In February 2019, a large container ship sailing for New York identified a cyber intrusion on board that startled the US Coast Guard. Though the malware attack never controlled the vessel's movement, authorities concluded that weak defenses exposed critical functions to "significant vulnerabilities."
The pirates were not successful but it did highlight a vulnerability that shipping might face in the future, particularly as unmanned boats take to the waves. If cyber pirates can penetrate on-board technology that's replacing old ways of steering, propulsion, navigation and other key operations they can take a ship where ever they like and board it and empty it at their leisure.
Mission Secure's Rick Tiene, said that the maritime industry had been lucky so far, but more incidents were happening.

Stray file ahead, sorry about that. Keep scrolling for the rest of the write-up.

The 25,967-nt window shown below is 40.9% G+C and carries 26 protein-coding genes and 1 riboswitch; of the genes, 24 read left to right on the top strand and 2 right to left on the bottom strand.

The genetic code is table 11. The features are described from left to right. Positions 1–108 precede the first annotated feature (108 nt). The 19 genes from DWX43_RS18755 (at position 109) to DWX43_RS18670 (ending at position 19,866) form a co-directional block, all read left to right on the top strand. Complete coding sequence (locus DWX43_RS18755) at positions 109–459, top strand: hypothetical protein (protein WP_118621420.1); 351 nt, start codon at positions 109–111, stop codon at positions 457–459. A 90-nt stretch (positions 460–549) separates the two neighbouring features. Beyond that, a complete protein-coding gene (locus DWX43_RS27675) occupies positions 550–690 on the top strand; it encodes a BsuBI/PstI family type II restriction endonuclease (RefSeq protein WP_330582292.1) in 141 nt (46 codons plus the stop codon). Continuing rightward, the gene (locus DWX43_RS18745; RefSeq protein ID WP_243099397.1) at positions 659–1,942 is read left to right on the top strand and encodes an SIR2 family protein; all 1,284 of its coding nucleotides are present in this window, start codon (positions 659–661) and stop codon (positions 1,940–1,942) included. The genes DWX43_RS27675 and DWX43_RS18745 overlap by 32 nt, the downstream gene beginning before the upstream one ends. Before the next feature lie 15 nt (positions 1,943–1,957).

"Hackers are getting a better understanding what they can do once they've taken over an operational technology system. In the case of maritime -- whether it be the ports or the vessels themselves -- there is a tremendous amount that could be done to harm both the network and physical operations."
Rear Admiral Wayne Arguin, the Coast Guard's assistant commandant for prevention policy, said shipping faces cyber risks similar to those in other industries -- it's just that the stakes are so much higher given that almost 80 per cnet of global trade moves on the sea.
"I feel very confident that every day networks are being tested, which really reinforces the need to have a plan That universe includes not just ship operators but port terminals and the thousands of logistics links in global supply chains that are increasingly interconnected," he said.